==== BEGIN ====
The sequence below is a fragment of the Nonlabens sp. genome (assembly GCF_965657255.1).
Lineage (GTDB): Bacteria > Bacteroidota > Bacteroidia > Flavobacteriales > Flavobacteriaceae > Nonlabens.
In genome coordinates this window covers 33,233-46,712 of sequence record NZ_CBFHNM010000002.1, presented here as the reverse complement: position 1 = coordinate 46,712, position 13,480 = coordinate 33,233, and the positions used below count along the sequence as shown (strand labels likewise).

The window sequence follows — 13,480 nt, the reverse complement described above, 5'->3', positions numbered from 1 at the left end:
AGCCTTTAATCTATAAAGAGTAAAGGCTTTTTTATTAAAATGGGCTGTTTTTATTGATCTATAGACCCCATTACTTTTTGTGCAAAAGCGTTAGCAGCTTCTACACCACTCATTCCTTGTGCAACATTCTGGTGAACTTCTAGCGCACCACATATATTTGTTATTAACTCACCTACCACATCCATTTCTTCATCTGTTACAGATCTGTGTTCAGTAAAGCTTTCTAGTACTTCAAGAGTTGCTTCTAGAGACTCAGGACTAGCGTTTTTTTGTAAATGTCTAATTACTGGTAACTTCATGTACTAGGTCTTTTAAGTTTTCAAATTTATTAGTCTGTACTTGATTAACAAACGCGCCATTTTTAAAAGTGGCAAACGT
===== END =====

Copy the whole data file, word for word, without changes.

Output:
The sequence below is a fragment of the Nonlabens sp. genome (assembly GCF_965657255.1).
Lineage (GTDB): Bacteria > Bacteroidota > Bacteroidia > Flavobacteriales > Flavobacteriaceae > Nonlabens.
In genome coordinates this window covers 33,233-46,712 of sequence record NZ_CBFHNM010000002.1, presented here as the reverse complement: position 1 = coordinate 46,712, position 13,480 = coordinate 33,233, and the positions used below count along the sequence as shown (strand labels likewise).

The window sequence follows — 13,480 nt, the reverse complement described above, 5'->3', positions numbered from 1 at the left end:
AGCCTTTAATCTATAAAGAGTAAAGGCTTTTTTATTAAAATGGGCTGTTTTTATTGATCTATAGACCCCATTACTTTTTGTGCAAAAGCGTTAGCAGCTTCTACACCACTCATTCCTTGTGCAACATTCTGGTGAACTTCTAGCGCACCACATATATTTGTTATTAACTCACCTACCACATCCATTTCTTCATCTGTTACAGATCTGTGTTCAGTAAAGCTTTCTAGTACTTCAAGAGTTGCTTCTAGAGACTCAGGACTAGCGTTTTTTTGTAAATGTCTAATTACTGGTAACTTCATGTACTAGGTCTTTTAAGTTTTCAAATTTATTAGTCTGTACTTGATTAACAAACGCGCCATTTTTAAAAGTGGCAAACGT